CMAQv5.1 Biogenic Emissions (BEIS) Update

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Brief Description

BEIS version 3.6.1

Biogenic volatile organic compounds (BVOC) participate in reactions that can lead to secondarily formed ozone and particulate matter (PM) impacting air quality and climate. BVOC emissions are important inputs to chemical transport models applied on local to global scales but considerable uncertainty remains in the representation of canopy parameterizations and emission algorithms from different vegetation species. The Biogenic Emission Inventory System (BEIS) has been used to support both scientific and regulatory model assessments for ozone and PM. This new version of BEIS v3.6.1 which includes updated input vegetation data and canopy model formulation for estimating leaf temperature and vegetation data on estimated BVOC. The Biogenic Emission Landuse Database (BELD) was revised to incorporate land use data from the Moderate Resolution Imaging Spectroradiometer (MODIS) land product and 2006 National Land Cover Database (NLCD) land coverage. Vegetation species data is based on the US Forest Service (USFS) Forest Inventory and Analysis (FIA) version 5.1 for years from 2002 to 2013 and US Department of Agriculture (USDA) 2007 census of agriculture data.

Revisions to Biogenic Volatile Carbon Emissions and Vegetation data in CMAQ v5.1

  • Two layer vegetation canopy model
    • Dynamic sunlight and shaded layers following the PAR attenuation of Weiss and Norman (1985)
  • Integrated the photosynthetic active radiation response function in the canopy model following Niinemets et al. (2010) for both canopy layers.
  • New leaf temperature algorithms
    • The temperature functions for BVOC emissions used in BEIS and MEGAN were developed from leaf temperature observations taken at the same time as the BVOC flux measurements. WRF does not explicitly estimate leaf temperature observations and the two meter temperature has been used in BEIS while MEGAN uses a multi-layer canopy model with an estimation of the leaf temperature by iteratively solving for the leaf temperature using a leaf energy balance model. The MEGAN model is not compatible with the WRF or MM5 energy balance because the latent and sensible heat fluxes are taken as free variables and adjusted until a balance in incoming and outgoing energy is achieved. A simple two big leaf (a sun and shade leaf) following the BEIS radiation model was developed to solve for the leaf temperature for sun and shade leaves respectively adapting the energy balance in the Pennman-Montieth approximation from Campbell and Norman (1998) to solve for leaf temperature given the WRF estimated latent heat flux (Bash et al. 2015).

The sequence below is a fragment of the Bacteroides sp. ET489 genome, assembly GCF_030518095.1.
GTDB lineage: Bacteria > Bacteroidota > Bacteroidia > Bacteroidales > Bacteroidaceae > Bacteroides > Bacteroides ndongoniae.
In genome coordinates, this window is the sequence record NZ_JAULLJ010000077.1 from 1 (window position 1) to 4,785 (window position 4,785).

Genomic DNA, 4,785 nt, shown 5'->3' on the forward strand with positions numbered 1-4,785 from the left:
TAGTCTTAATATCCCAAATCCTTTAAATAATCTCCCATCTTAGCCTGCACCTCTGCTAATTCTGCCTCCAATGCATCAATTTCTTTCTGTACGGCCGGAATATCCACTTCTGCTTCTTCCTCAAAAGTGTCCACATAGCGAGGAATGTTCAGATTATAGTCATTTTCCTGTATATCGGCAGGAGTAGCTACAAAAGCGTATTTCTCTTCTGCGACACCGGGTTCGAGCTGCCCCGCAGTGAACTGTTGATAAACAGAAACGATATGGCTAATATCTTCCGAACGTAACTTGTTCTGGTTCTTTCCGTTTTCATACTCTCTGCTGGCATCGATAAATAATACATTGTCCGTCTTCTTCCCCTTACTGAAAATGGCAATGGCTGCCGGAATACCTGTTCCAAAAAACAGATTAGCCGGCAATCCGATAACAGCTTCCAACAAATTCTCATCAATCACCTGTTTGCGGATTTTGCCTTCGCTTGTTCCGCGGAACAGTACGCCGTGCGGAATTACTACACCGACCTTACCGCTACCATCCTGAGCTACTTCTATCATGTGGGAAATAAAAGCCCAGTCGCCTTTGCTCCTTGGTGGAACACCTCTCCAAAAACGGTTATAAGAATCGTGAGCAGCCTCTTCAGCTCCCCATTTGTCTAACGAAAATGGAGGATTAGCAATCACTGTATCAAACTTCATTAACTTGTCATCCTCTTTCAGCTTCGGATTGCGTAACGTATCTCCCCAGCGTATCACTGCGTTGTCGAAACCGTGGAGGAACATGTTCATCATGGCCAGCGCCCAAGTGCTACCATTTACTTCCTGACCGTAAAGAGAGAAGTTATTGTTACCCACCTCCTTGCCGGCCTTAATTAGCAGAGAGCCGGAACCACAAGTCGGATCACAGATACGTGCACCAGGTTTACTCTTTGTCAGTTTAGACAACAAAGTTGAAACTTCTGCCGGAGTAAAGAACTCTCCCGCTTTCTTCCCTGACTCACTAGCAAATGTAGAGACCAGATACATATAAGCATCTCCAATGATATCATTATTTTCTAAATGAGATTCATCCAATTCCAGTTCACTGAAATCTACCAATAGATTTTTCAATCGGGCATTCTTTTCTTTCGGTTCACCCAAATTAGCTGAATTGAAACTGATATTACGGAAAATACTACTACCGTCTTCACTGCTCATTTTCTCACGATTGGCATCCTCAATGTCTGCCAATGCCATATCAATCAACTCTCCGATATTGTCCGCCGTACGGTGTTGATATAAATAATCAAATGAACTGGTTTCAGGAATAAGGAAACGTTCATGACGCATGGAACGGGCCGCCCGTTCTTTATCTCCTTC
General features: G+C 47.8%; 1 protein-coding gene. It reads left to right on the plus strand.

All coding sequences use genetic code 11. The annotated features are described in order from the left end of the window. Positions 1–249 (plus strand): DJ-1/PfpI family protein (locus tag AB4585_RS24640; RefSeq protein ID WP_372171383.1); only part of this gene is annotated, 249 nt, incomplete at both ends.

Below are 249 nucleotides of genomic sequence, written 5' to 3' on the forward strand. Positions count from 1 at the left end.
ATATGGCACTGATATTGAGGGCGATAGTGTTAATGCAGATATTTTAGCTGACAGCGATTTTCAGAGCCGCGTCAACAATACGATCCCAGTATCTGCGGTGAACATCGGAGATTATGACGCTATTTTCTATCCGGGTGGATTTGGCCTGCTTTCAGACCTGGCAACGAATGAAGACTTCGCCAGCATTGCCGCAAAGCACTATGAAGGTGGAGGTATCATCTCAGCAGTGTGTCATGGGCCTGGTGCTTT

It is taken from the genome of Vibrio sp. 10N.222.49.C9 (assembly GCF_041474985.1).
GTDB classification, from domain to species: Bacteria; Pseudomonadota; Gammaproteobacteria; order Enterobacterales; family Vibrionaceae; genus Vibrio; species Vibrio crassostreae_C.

Development of Updated Vegetation Landuse Data

Updates were made to the Biogenic Emission Landuse Data (BELD v4) and emission factors for herbaceous wetlands to address overestimates of BVOCs at coastal sites and updated land use and vegetation species data originally dating from the 1990s with higher resolution (by aproximately factor of 1000) satellite data and survey observations from 2002-2012. The datasets contributing to BELD v4 are listed below.

  • Using 2002, 2006, and 2011 National Land Cover Database (NLCD) plant functional types (CONUS) and year specific MODIS plant functional types (global)
  • 2001 and 2005 USDA Census of Agriculture data
  • USFS Forest Inventory Analysis (FIA) v5.1 data from 2002-2013
    • NLCD data was further refined by spatially kriging FIA tree species to the respective NLCD plant functional type constrained by the NLCD canopy coverage (Bash et al. 2015).

Significance and Impact

This update in BEIS 3.6.1 and BELD v4 results in generally higher midday BVOC emissions compared with the previous version of BEIS and subsequently higher secondary organic aerosol concentrations. Baseline and updated BEIS 3.6.1 and BELD 4 emissions estimates were applied in Community Multiscale Air Quality Model (CMAQ) simulations with 4 km grid resolution and evaluated with measurements of isoprene and monoterpenes taken during multiple field campaigns in northern California. The updated canopy model coupled with improved land use and vegetation representation resulted in better agreement between CMAQ isoprene and monoterpene estimates compared with these observations.

Affected Files



Bash, J.O., Baker, K.R., Beaver, M.R., 2015, Evaluation of improved land use and canopy representation in BEIS v3.61 with biogenic VOC measurements in California, Geosci. Model Dev. Discuss. 8, 8117-8154, doi:10.5194/gmdd-8-8117-2015

Campbell, G. S. and Norman, J. M.: An introduction to environmental biophysics, Springer, 5 1998

Niinemets, Ü., Arneth, A., Kuhn, U., Monson, R. K., Peñuelas, J., and Staudt, M.: The emission factor of volatile isoprenoids: stress, acclimation, and developmental responses, Biogeosciences, 7, 2203–2223, doi:10.5194/bg-7-2203-2010, 2010.

Weiss, A. and Norman, J.: Partitioning solar radiation into direct and diffuse, visible and nearinfrared components, Agr. Forest Meteorol., 34, 205–213, 1985.


Jesse Bash, National Exposure Research Laboratory, U.S. EPA, George Pouliot, National Exposure Research Laboratory, U.S. EPA